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Thursday, August 10, 2006

Southern Scenic Route

One of the things I wanted to do before I left the south island was to take the scenic route. Literally. Along the southern rim of the island, there is about a 8-12 hour drive you can take and see some of the most impressive scenery the country has to offer.

Southern Scenic Route and Doubtful Sound

That's a link to pictures from this trip, but it's in reverse order so it starts out where I ended up: at Doubtful Sound.

I started my trip out in Dunedin, which is a nice city at one end of the Route. I usually take my camera with me everywhere I go, but regrettably I left it in the room when I went out for dinner the night before my drive. It was a full moon and I parked right on the oceanfront. The restaurant I was going to is called The Esplanade and it looks out over the water. There was a cloudy sky but just above the horizon there was a roughly rectangular break in the clouds. Moonlight shone down through this window in the clouds and illuminated a patch of ocean, just off shore. I'm not sure that even if I had the camera it would have had enough light to capture this image, but it's one I won't soon forget. Definitely better than any rainbow I've ever seen, it was very pretty.

The next day was sunny and a perfect day to take this drive. Along the way I met two German girls at the lighthouse on Nugget Point. They were on a 3 month vacation and had been to at least half a dozen countries already and still had a few more to go after New Zealand. I asked them if they had seen anything like New Zealand in their travels so far, and they looked at each other and laughed.

"No, we haven't," one of them said. "New Zealand is really unique."

They were also doing the same scenic drive I was doing but I never did see them again that day. Here and there I'd see different people and chat with them, but I never saw the same people more than once.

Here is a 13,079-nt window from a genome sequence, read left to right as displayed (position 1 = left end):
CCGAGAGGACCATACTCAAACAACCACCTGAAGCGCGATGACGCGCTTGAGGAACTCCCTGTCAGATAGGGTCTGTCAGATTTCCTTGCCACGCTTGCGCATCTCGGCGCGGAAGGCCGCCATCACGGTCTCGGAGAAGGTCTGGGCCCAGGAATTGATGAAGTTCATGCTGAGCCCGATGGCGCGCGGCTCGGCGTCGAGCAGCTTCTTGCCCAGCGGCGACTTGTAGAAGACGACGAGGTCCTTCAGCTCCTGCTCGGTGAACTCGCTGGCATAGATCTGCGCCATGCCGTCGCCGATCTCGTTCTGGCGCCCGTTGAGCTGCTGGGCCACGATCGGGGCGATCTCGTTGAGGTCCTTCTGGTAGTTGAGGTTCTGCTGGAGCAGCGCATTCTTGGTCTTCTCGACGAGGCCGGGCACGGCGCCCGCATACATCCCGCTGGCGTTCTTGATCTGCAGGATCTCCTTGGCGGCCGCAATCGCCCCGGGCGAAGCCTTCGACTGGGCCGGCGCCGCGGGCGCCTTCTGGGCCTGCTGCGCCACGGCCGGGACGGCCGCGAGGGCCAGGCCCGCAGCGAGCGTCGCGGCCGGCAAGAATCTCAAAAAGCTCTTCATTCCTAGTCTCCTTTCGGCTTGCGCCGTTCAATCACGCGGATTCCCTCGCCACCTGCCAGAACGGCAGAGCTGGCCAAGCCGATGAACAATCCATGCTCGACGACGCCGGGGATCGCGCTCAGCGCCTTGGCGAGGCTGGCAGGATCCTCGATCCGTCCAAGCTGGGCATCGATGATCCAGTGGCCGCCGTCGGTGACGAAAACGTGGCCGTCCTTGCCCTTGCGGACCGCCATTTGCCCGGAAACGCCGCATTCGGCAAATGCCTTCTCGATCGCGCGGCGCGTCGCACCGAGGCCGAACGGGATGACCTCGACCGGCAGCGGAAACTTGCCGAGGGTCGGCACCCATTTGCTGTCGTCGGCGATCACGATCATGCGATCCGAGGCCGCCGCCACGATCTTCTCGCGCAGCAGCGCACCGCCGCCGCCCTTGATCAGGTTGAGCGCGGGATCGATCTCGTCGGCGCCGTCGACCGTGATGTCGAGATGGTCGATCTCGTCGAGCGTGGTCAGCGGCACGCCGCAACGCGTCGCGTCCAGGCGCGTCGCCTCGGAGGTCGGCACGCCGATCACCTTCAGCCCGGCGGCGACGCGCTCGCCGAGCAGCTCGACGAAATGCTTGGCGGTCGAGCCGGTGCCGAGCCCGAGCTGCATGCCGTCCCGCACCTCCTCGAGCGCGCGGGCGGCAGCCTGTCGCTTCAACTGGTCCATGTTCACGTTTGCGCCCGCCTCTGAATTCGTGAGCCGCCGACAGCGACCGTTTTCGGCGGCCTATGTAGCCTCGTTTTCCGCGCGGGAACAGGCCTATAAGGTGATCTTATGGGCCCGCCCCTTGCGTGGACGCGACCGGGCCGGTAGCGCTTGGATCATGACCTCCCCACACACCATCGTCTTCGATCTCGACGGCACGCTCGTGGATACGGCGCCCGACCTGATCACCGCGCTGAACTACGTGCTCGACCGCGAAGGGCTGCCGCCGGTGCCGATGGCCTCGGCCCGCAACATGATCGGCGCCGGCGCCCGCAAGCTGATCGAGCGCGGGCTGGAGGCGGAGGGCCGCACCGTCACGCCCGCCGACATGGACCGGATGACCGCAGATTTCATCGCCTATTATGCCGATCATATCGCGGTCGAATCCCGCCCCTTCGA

One of the things I wanted to see, Cathedral Caves, was closed because sea level was too high and you couldn't get to the caves. Another trail to a waterfall was closed but I absentmindedly drove right by the sign saying it was closed and drove all the way up the mountain to the trailhead before I caught on.

It didn't matter, though, because there were plenty of other great stops and as it was I very nearly ran out of daylight in the end. I saw another waterfall along the way and checked out the remains of an ancient petrified forest that fortunately hadn't gotten covered up by high tide yet.

At the end of the Route, at least where I got off, I stopped by Slope Point. As I pulled up to the marker, which was off of a gravel side road well away from the main road, there was a middle-aged couple there staring at the sign. The man had an Irish accent but the woman was American (or maybe Canadian, heh) and they didn't want to make the hike and have to drive back in the dark. I guessed there was probably about 30-45 minutes of daylight left, which was plenty of time to hike down to the point and back.

"Are you sure you don't want to make the trek? It's going to be dark while you're still on the Route at this point anyways."

"No, we'd rather not, but good luck to you though!"

I thanked them and went off to hike down, but then stopped. There was a sign, marking the beginning of the trail to Slope Point, but no obvious trail, just a huge open pasture that opened onto the sea. Finally I realized that on the other side of the open gate was a sign saying to follow the yellow markers, and every fifth post on one fence had a yellow tip painted on it.

I was able to hike down and back, and nearly made it off the Route to Invercargill before it was totally dark. The full moon made for a cool sunset as I drove through the hillside, making for a very scenic trip indeed.

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